The Pleistocene Solent River and its major tributaries: reinterpreting the fluvial terrace stratigraphy as a framework for the Palaeolithic archaeology of the Solent region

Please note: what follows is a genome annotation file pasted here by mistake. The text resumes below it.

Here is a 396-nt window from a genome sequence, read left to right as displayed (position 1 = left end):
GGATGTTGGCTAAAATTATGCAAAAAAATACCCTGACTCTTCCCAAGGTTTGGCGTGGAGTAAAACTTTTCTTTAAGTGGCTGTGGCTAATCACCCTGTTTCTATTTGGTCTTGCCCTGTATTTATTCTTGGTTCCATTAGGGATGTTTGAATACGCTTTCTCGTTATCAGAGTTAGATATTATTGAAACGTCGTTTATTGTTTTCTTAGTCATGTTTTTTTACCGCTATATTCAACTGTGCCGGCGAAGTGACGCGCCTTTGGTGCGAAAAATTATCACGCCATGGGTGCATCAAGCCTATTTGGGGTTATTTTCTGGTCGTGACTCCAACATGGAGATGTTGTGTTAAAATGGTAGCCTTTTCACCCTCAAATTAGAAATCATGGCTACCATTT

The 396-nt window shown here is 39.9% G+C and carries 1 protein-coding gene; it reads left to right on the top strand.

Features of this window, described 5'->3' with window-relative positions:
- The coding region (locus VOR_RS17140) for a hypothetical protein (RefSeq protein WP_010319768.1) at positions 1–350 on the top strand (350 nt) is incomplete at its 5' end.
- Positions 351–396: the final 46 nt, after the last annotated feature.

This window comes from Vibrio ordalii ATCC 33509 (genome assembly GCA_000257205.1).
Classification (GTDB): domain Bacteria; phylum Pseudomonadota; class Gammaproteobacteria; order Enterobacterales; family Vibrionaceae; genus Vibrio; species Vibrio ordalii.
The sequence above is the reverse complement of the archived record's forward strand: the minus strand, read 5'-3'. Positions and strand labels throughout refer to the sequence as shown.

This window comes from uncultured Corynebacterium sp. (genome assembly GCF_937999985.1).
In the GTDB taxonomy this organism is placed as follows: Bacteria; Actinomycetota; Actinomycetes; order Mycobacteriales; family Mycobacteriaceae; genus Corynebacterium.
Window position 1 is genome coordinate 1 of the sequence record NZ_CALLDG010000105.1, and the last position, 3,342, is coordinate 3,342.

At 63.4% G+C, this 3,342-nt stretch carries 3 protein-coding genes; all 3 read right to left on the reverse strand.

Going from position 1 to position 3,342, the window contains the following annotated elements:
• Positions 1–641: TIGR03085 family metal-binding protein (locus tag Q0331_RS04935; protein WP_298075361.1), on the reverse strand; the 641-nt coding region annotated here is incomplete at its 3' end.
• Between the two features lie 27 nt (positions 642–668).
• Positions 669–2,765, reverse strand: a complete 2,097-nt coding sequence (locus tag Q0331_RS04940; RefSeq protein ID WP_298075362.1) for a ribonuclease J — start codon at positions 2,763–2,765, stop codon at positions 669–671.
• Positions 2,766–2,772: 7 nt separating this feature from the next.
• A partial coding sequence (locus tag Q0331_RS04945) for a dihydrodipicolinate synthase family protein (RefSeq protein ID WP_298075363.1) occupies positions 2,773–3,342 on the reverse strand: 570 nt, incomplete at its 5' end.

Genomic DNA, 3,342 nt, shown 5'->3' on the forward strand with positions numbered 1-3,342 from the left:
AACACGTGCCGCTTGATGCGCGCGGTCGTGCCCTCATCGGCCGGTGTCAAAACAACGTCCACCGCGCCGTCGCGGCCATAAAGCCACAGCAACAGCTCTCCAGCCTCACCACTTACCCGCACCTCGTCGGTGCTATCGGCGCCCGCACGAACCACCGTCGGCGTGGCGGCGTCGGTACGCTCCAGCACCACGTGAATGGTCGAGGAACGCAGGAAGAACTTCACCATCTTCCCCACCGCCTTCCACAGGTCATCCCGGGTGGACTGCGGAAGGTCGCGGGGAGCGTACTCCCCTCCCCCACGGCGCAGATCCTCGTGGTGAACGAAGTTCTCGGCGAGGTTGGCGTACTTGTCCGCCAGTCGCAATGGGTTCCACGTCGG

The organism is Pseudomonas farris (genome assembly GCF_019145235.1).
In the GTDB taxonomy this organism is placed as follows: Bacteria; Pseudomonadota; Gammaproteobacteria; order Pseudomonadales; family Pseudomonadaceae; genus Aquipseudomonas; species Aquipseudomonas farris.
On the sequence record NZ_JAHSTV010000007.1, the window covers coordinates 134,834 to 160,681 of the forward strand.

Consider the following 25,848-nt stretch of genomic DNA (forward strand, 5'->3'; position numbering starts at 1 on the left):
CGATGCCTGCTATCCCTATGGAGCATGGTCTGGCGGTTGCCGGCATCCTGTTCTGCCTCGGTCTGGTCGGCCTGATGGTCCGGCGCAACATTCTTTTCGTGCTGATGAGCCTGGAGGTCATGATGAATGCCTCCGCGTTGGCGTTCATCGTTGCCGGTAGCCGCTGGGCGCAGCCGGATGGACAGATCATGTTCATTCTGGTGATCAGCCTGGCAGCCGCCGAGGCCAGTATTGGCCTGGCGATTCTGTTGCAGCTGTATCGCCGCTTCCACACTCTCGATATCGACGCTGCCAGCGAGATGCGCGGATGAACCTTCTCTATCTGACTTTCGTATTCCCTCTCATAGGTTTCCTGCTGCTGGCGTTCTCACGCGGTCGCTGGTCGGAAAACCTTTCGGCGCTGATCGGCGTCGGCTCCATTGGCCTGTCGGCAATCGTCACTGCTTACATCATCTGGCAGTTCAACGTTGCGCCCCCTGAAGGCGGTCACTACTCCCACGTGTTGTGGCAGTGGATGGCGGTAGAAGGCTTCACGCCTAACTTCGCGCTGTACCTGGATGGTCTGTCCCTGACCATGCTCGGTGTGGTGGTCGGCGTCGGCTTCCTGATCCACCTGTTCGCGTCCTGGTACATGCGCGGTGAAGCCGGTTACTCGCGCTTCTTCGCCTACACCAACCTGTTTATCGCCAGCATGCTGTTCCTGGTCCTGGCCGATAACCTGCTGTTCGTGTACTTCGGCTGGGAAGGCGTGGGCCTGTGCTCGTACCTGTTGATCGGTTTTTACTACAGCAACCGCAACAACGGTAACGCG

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Despite recent interpretations of the fluvial terrace stratigraphies of the Palaeo-Solent River and its major tributaries, the River Test and River Stour, fundamental issues concerning correlation both within and between key parts of the system remain. Addressing these issues is important to provide a secure stratigraphic framework for the Palaeolithic archaeological record of the region. Disagreement centres on contrasting approaches to the construction of long profile projections of terrace sediments and landforms, and on alternative interpretations of limited stratigraphic and topographic data. During the study extensive fieldwork has been carried out in the region, comprising ground penetrating radar surveys, coastal section recording and reexcavation of key sites. In addition, an examination of the available borehole archive held by the British Geological Survey has provided a substantial body of new data on which a reanalysis of the terrace stratigraphy is based. During fieldwork 26 samples of suitable fluvial sediments were also taken for optically stimulated luminescence (OSL) dating. A rigorous OSL analysis and test program applied to these samples highlights a number of issues inherent in dating sediments from Middle Pleistocene fluvial environments. It also raises potential issues with previously published OSL dates from similar environments, including in the Solent Region, which typically have not received such detailed test procedures. Despite the problems encountered age estimates have been produced for a number of terraces in the Solent River. The enhanced stratigraphic dataset produced by this study is used to critique published stratigraphic models of the Solent system and to create alternatives. A reinterpretation of the terrace stratigraphies of the Solent River, the River Test and River Stour is presented and revised correlations between the three parts of the Solent system are proposed. These provide a new stratigraphic framework for the Palaeolithic archaeology of the Solent River system.
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